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Obelisk  

Erik Iversen

[Gr.: ‘little spit’]

Square or rectangular shaft, usually monolithic, with tapering sides and a pyramidal apex, first developed in Egypt in the 3rd millennium bc but also popular in Europe in Roman times, the Renaissance and the 19th century.

The Egyptian name for the obelisk was tekhen, from a verb meaning ‘pierce’, while its apex, clearly considered as a distinct part, was known as ben or benben. The interpretation of this term is controversial: according to one theory, it derived from the verb ben, which originally meant ‘shine’, ‘radiate’ or ‘reflect’. Thus, like the capstone of a pyramid, the function of the apex would have been to reflect or absorb the rays of the sun, charging the obelisk with solar energy and reviving the person whose name was inscribed on its shaft. In the case of the truncated obelisks placed in sun temples, such as that at Abu Ghurab, this pyramidion would guarantee the physical presence of the sun god in his sanctuary; in this context, it is significant that, in ancient representations of obelisks, the sun disc is often seen resting on or emerging from the apex....

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Sphinx  

F. J. E. Boddens-Hosang and Carole d’Albiac

Type of statue and art form, first found in the early 3rd millennium bc in Egypt and the Ancient Near East, in the form of a mythical animal usually with a human head (see fig.). The sphinx (Gr.: ‘strangler’) could be male or female, and the female version was often shown with breasts. Lion sphinxes were the most numerous, but there were also many examples in the form of bulls or horses. Occasionally they were depicted with various other attributes such as wings, bulls’ horns or snakes’ tails. Throughout Egypt and the Near East the sphinx was seen as a guardian; its role diversified in the ancient Greek world, where it often took on a more sinister aspect.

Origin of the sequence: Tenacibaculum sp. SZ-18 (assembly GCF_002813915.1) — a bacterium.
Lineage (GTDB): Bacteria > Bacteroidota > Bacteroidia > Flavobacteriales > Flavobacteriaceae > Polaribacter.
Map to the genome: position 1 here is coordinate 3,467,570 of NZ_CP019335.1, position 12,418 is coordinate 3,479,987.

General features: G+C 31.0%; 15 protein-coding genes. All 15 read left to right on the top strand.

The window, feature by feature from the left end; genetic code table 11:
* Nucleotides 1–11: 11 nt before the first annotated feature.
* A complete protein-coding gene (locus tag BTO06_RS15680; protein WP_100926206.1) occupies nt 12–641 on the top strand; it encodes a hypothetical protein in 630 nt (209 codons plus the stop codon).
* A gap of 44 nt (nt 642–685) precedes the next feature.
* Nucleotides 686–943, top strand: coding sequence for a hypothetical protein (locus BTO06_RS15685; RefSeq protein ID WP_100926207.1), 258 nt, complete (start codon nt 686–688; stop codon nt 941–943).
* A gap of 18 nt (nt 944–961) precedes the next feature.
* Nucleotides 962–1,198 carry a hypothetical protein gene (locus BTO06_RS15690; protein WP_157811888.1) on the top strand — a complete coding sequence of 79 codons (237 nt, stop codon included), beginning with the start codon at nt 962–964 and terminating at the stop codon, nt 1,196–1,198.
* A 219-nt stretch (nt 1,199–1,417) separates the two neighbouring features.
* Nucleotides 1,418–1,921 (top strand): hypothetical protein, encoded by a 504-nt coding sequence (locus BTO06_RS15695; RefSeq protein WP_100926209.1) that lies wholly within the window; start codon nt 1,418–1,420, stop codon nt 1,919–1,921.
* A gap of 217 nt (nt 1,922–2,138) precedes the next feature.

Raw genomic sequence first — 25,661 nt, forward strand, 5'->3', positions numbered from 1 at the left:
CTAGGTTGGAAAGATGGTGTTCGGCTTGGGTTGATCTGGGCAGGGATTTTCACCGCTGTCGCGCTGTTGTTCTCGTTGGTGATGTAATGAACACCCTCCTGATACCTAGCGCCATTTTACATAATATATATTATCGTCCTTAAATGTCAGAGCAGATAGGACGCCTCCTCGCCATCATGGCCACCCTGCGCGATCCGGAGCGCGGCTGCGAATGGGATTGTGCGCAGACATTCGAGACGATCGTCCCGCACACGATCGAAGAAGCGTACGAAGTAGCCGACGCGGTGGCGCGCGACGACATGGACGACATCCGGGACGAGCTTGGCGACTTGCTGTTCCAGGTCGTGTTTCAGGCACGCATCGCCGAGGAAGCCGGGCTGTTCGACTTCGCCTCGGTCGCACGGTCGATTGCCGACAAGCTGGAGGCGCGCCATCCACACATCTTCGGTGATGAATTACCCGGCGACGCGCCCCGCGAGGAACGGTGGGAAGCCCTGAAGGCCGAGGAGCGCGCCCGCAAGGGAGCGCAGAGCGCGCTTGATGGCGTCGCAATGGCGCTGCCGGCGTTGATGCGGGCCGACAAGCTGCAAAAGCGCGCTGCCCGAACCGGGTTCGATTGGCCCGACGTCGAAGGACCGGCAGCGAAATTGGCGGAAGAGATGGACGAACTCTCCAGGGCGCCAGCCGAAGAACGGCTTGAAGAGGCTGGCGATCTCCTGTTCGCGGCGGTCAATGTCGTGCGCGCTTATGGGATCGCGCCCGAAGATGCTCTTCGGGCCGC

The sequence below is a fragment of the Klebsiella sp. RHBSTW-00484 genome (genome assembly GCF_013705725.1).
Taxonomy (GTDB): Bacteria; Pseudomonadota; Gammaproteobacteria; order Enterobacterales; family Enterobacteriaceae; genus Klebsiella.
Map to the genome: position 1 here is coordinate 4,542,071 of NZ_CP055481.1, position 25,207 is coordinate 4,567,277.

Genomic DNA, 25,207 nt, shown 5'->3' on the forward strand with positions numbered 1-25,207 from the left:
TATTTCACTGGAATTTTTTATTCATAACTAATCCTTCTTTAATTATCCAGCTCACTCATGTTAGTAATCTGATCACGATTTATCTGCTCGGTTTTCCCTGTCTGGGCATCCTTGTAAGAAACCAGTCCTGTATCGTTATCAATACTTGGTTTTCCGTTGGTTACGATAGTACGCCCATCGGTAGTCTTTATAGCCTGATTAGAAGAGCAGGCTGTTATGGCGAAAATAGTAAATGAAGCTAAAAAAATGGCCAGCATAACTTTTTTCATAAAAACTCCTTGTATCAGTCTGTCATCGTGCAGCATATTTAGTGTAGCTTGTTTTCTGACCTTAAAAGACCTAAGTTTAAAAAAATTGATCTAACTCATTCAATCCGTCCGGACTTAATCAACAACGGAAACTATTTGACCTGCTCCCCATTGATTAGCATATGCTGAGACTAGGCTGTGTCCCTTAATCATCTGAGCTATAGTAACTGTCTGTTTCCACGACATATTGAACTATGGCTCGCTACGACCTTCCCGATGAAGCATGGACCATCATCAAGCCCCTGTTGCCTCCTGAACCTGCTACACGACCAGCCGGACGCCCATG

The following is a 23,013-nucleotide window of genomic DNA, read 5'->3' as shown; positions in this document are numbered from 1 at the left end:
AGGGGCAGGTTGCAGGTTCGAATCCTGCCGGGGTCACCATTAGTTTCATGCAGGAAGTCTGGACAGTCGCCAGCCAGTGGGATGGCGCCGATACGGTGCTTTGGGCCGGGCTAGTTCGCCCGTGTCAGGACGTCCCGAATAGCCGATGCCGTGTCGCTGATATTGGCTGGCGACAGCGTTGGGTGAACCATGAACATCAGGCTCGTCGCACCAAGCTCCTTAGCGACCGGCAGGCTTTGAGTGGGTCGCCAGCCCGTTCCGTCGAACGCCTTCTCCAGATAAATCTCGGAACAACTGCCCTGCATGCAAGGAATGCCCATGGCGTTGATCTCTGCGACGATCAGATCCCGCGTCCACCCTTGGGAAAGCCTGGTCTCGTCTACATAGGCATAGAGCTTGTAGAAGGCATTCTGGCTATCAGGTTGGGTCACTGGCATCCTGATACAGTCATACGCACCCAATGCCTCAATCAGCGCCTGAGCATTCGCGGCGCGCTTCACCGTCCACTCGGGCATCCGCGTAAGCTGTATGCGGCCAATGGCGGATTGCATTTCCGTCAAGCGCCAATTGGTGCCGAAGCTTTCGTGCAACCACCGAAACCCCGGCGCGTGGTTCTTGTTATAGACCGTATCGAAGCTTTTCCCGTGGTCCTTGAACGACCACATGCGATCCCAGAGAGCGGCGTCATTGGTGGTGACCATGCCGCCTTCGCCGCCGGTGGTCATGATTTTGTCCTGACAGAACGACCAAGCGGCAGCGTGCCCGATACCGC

In Egypt the earliest sphinxes appeared c. 2600–c. 2500 bc. They could be ram-headed (criosphinx), hawk-headed (hieracosphinx) or human-headed (androsphinx). Several examples have human hands instead of paws (...

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Trophy  

Luca Leoncini

Dedication of the remains of a defeated enemy, usually on or near the battlefield. This custom was practised by the Egyptians and the Sumerians as well as other peoples of the Mediterranean region and the Ancient Near East. Except in the case of some Egyptian and Mesopotamian monuments celebrating important victories, however, it was never accompanied by any special artistic production in these areas. In Greece and Rome, however, the artistic commemoration of a victorious battle became very popular.

The first trophy documented with certainty is Greek: the trophy of the Aiginetans in the Temple of Aphaia, celebrating their victory over Samos (520 bc). Trophies were mentioned with increasing frequency throughout the 5th century bc, but they became less popular in the 4th century bc and the Hellenistic age (323–31 bc). Among some of the Greeks, however, including the Spartans and the Macedonians, the custom of dedicating everything that remained on the battlefield to the gods remained for some time. For the rest of the Greeks the trophy was at once a symbol of victory, an ex-voto and a warning to the enemy. Two types of trophies are known. In the first and more common type the enemy’s arms were suspended from a post or cross, arranged as they had been worn by the soldier. This ‘anthropomorphic trophy’ was commonly connected with the figure of Victory. The second type, the ‘cumulus trophy’, was a stack of arms often placed on a pile of stones; the earliest form of trophy appears to have been a simple cone of stones. The array of enemy arms displayed in the two types symbolized the dedication of the defeated who had worn them to the gods who had given the victory. The first example of Victories connected with trophies was possibly the one on the balustrade of the ...